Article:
Who Gets The Dog?


Our furry, four-legged companions quickly become a part of our family. In some cases, our pets play a significant role in our schedules, where we live, and sometimes even who we marry.

According to the latest figures, over 50% of households own a pet. Unless you include them in your estate plan, your beloved Boxer will face an uncertain future if something were to happen to you.

Many states, including Michigan, allow families to create pet trusts as a part of their estate plan. A pet trust can be for one or more animal beneficiaries. The trust can exist until the last animal named as a beneficiary passes away. You can name a list of individuals, in order of succession, that you believe would best take care of your pet(s). As the primary caregiver, this person has to be someone you trust—possibly a close family member who your pet already knows and who loves it as much as you do.

If your pet passes away before you, the pet trust is no longer valid. If your pet passes away after you have passed, you can designate a charity or individual to receive the remaining funds in the pet trust.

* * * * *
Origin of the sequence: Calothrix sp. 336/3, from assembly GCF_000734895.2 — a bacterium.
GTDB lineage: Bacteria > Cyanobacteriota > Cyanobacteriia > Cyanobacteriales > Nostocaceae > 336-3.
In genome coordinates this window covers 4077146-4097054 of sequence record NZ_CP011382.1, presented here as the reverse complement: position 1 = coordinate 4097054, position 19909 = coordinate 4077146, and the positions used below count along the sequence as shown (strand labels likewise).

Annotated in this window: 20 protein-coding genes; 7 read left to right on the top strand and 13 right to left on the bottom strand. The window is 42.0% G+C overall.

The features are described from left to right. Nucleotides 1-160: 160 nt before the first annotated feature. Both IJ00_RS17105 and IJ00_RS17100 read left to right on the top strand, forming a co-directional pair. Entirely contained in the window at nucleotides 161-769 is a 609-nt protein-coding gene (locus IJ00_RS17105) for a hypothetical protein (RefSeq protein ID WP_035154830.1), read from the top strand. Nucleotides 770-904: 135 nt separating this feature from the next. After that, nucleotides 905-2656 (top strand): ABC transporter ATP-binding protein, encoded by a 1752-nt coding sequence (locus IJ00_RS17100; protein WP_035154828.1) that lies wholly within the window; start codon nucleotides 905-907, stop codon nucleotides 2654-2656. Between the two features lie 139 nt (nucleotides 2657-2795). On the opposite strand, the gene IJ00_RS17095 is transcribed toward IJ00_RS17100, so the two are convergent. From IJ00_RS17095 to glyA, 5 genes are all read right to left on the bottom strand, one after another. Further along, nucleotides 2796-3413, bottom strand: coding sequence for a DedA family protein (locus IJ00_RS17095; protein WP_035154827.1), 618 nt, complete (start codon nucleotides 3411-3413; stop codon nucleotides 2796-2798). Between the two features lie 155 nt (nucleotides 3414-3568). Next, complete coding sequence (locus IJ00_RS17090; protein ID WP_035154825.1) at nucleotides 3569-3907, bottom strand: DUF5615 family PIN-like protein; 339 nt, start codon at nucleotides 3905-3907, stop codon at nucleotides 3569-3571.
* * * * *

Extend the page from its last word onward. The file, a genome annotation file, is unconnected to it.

Do the math. Make sure you figure out what you spend on your pet in a year,  including veterinary bills or any new expenses your caregiver might incur. Multiply this by life expectancy, and you have a good idea of what funds you need to earmark for your pet(s).

Our pets are an integral part of our families and our every day lives. It is important to make sure we know who will take care of them and how they will take care of them. A pet trust is a simple way to plan for your beloved animal’s future, ensuring they always get the care they need—even when you’re not around to provide it.

Please contact the Thacker Sleight Estate Planning team today to include your pets in your  estate plan.

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